The Cowboy life was rough and a dangerous job; men working with livestock and battling against the forces of nature.   Moved to put their individual feelings and experiences into words - they shared their stories in the quiet of a smoky campfire or across the fence of a branding corral.  It became known as "WESTERN VERSE." Sometimes auto-biographical, sometimes fact, many times fiction - ribald stories, often put to rhyme as it made it easier to remember and gave a song-like quality to the recitation.  In many cases, they became songs and the telling of these stories became as prevalent in the cow camps and bunkhouses of the old west as Chaps and Spurs.

In the early 1980's a blurb in the newspaper about a little "gathering" of Cowboy Poets in Elko, Nevada caught the eye of TV host, Johnny Carson's staff.   Thinking it "folksy" and a little odd they invited Cowboy Poets, Waddie Mitchell and Nyle Hendersen on the show.  Upon hearing Waddie Mitchell's recitation of Wallace McCrea's now famous "Reincarnation."  Carson quickly realized that what he was hearing was some great "original Americana" sometimes funny, sometimes serious, but from the heart.   It's verse and rhythms a direct documentation of the spirit, courage and character of the American Cowboy.   He publicly apologized, and invited the Cowboy's back. A commitment he kept for many years.

The gathering at Elko and Johnny Carson's national exposure to such poets as Mitchell, Hendersen, McCrea and Baxter Black gave an almost immediate transition of the poetry from mere "Western verse" to a recognized art form now commonly know and accepted as "COWBOY POETRY"; celebrating the life and lifestyle of the American Cowboy.  Since then it has grown into a popular entertainment media for people from all walks of life.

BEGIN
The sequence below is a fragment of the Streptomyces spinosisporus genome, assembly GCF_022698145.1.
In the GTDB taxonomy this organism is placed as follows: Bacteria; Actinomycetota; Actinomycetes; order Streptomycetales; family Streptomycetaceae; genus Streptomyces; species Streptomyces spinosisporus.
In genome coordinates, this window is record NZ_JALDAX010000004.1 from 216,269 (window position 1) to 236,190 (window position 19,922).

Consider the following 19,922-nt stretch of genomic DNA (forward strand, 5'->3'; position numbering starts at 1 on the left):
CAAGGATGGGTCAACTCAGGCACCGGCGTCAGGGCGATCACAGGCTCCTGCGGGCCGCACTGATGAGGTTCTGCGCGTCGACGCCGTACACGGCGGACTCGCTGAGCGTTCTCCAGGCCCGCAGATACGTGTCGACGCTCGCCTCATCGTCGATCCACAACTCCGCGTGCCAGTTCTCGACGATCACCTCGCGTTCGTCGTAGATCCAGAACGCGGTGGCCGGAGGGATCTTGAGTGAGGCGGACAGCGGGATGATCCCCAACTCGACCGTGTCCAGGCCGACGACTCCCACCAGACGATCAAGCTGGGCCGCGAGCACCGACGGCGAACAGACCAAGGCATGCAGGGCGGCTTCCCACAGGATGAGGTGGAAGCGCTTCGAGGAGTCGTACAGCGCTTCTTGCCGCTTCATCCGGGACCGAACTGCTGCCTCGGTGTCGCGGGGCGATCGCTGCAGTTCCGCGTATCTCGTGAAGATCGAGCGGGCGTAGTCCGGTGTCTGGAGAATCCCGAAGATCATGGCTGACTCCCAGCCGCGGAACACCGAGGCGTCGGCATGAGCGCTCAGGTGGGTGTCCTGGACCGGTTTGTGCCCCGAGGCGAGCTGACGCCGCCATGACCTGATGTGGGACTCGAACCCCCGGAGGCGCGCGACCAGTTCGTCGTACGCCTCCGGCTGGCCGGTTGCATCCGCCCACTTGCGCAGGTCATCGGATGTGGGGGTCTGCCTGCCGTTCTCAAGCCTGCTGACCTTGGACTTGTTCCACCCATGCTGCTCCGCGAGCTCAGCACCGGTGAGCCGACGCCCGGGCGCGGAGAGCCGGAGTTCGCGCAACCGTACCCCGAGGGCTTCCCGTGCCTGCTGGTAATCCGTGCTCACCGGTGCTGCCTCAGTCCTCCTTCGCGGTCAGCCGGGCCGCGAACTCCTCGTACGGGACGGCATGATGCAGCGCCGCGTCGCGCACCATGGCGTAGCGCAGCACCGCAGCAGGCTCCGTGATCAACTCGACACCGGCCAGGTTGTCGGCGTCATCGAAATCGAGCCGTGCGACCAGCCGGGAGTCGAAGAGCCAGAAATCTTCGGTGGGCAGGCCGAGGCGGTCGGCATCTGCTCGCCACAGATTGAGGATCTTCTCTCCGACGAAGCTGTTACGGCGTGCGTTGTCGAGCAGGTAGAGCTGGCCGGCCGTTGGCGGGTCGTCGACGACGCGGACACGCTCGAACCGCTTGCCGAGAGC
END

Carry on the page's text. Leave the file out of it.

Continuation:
And Music Too...

Tales of cooks and crooks and good rides and bad horses dominated the Western Verse and song of the early days and continue to be exemplified in today's modern Cowboy poetry and music. The more things change the more they stay the same in the Cowboy life.  Horses are still horses, good and bad.   Cattle still need to be attended too, and nature still shows and Challenges the Cowboy.  The Cowboy of today is still moved to express his feeling for all these things.  But the modern world has intruded somewhat into the Cowboys life. Along with saddle and rope the Cowboy of today is likely to have laptop computer in his saddlebags and the merits of a 450 horsepower diesel "dually" truck and stock trailer are written about, along with Wrecks and Rodeos.

Through all the changes good Cowboys on good horses are still going to work cattle everyday all around the world.  And it still moves them to poetry and music.  While a few of these storytellers became noteworthy, the author of many a Cowboy poem or song has become anonymous today, lost to the dusty trail of long ago. Their heritage still celebrated and read and recited today, they left an indelible mark in history no different than the aborigines who left their petrography in the dark caves of Europe and Asia

From the pilgrims of Plymouth Rock to the Vaqueros of old California, Mexico to the grass beyond the mountains of British Columbia: the story of the Cowboy is still being written… No, not in the hard dust of yesterday, but in the west of today.  And it is through the telling of his story, in the bunkhouse, at the campfire, and in the classroom that the Spirit, Lore, and the Legacy of this amazing thing called "COWBOY" will never-ever fade away

Check out CowboyPoetry.Com's comments on other Late Night Cowboy Poets on the Tonight Show

We hope you enjoy our selection of poems and songs and share them with your friends.

Reincarnation ...Read at CowboyPoetry.com